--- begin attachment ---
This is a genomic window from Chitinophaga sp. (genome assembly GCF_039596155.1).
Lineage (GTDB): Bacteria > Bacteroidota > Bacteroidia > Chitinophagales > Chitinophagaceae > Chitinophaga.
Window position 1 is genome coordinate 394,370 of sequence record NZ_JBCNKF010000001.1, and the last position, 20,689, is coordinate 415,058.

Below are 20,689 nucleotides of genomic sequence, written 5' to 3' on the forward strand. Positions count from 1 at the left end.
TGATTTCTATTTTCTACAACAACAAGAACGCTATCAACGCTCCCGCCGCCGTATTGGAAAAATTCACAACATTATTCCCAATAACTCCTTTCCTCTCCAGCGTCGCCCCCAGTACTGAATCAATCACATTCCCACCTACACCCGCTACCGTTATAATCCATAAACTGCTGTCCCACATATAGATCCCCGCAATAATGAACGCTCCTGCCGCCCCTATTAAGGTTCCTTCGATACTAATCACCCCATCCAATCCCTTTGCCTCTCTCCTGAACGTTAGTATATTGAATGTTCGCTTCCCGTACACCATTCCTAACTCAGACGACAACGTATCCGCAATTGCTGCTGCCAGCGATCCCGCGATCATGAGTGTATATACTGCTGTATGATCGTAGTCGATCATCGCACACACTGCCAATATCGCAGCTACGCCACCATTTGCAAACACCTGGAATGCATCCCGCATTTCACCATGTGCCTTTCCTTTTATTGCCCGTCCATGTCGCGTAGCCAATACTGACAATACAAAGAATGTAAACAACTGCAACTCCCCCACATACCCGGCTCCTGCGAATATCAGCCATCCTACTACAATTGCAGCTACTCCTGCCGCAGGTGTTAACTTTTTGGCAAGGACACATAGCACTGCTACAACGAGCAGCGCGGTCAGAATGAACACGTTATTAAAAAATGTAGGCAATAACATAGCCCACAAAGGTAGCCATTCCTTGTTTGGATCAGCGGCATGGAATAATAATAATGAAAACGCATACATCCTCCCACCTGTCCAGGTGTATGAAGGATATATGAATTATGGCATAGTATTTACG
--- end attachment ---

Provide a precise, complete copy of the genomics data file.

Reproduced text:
This is a genomic window from Chitinophaga sp. (genome assembly GCF_039596155.1).
Lineage (GTDB): Bacteria > Bacteroidota > Bacteroidia > Chitinophagales > Chitinophagaceae > Chitinophaga.
Window position 1 is genome coordinate 394,370 of sequence record NZ_JBCNKF010000001.1, and the last position, 20,689, is coordinate 415,058.

Below are 20,689 nucleotides of genomic sequence, written 5' to 3' on the forward strand. Positions count from 1 at the left end.
TGATTTCTATTTTCTACAACAACAAGAACGCTATCAACGCTCCCGCCGCCGTATTGGAAAAATTCACAACATTATTCCCAATAACTCCTTTCCTCTCCAGCGTCGCCCCCAGTACTGAATCAATCACATTCCCACCTACACCCGCTACCGTTATAATCCATAAACTGCTGTCCCACATATAGATCCCCGCAATAATGAACGCTCCTGCCGCCCCTATTAAGGTTCCTTCGATACTAATCACCCCATCCAATCCCTTTGCCTCTCTCCTGAACGTTAGTATATTGAATGTTCGCTTCCCGTACACCATTCCTAACTCAGACGACAACGTATCCGCAATTGCTGCTGCCAGCGATCCCGCGATCATGAGTGTATATACTGCTGTATGATCGTAGTCGATCATCGCACACACTGCCAATATCGCAGCTACGCCACCATTTGCAAACACCTGGAATGCATCCCGCATTTCACCATGTGCCTTTCCTTTTATTGCCCGTCCATGTCGCGTAGCCAATACTGACAATACAAAGAATGTAAACAACTGCAACTCCCCCACATACCCGGCTCCTGCGAATATCAGCCATCCTACTACAATTGCAGCTACTCCTGCCGCAGGTGTTAACTTTTTGGCAAGGACACATAGCACTGCTACAACGAGCAGCGCGGTCAGAATGAACACGTTATTAAAAAATGTAGGCAATAACATAGCCCACAAAGGTAGCCATTCCTTGTTTGGATCAGCGGCATGGAATAATAATAATGAAAACGCATACATCCTCCCACCTGTCCAGGTGTATGAAGGATATATGAATTATGGCATAGTATTTACG